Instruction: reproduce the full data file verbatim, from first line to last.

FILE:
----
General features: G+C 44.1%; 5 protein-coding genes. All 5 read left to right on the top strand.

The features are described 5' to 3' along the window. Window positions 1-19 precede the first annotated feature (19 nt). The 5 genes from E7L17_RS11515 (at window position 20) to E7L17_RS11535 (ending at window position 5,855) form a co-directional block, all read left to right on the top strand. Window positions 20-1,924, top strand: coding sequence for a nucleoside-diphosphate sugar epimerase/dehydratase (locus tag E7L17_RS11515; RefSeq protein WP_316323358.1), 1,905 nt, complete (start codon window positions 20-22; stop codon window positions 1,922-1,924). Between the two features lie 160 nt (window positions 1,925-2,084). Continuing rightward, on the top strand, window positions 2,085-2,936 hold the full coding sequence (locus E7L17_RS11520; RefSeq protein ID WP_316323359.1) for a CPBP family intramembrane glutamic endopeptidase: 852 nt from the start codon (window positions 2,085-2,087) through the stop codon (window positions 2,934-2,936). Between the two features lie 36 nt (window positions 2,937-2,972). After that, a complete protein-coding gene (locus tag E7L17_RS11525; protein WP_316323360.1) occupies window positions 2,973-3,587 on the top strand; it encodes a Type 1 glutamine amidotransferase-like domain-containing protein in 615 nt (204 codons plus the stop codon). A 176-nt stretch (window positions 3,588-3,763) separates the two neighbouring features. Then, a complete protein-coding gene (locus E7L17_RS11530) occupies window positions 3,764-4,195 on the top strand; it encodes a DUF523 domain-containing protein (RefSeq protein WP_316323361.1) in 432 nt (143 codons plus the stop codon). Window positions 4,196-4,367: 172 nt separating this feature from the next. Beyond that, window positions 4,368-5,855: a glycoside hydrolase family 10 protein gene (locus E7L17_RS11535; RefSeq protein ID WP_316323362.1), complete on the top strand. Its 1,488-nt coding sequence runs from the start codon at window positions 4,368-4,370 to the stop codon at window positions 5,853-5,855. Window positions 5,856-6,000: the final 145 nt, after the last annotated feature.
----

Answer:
General features: G+C 44.1%; 5 protein-coding genes. All 5 read left to right on the top strand.

The features are described 5' to 3' along the window. Window positions 1-19 precede the first annotated feature (19 nt). The 5 genes from E7L17_RS11515 (at window position 20) to E7L17_RS11535 (ending at window position 5,855) form a co-directional block, all read left to right on the top strand. Window positions 20-1,924, top strand: coding sequence for a nucleoside-diphosphate sugar epimerase/dehydratase (locus tag E7L17_RS11515; RefSeq protein WP_316323358.1), 1,905 nt, complete (start codon window positions 20-22; stop codon window positions 1,922-1,924). Between the two features lie 160 nt (window positions 1,925-2,084). Continuing rightward, on the top strand, window positions 2,085-2,936 hold the full coding sequence (locus E7L17_RS11520; RefSeq protein ID WP_316323359.1) for a CPBP family intramembrane glutamic endopeptidase: 852 nt from the start codon (window positions 2,085-2,087) through the stop codon (window positions 2,934-2,936). Between the two features lie 36 nt (window positions 2,937-2,972). After that, a complete protein-coding gene (locus tag E7L17_RS11525; protein WP_316323360.1) occupies window positions 2,973-3,587 on the top strand; it encodes a Type 1 glutamine amidotransferase-like domain-containing protein in 615 nt (204 codons plus the stop codon). A 176-nt stretch (window positions 3,588-3,763) separates the two neighbouring features. Then, a complete protein-coding gene (locus E7L17_RS11530) occupies window positions 3,764-4,195 on the top strand; it encodes a DUF523 domain-containing protein (RefSeq protein WP_316323361.1) in 432 nt (143 codons plus the stop codon). Window positions 4,196-4,367: 172 nt separating this feature from the next. Beyond that, window positions 4,368-5,855: a glycoside hydrolase family 10 protein gene (locus E7L17_RS11535; RefSeq protein ID WP_316323362.1), complete on the top strand. Its 1,488-nt coding sequence runs from the start codon at window positions 4,368-4,370 to the stop codon at window positions 5,853-5,855. Window positions 5,856-6,000: the final 145 nt, after the last annotated feature.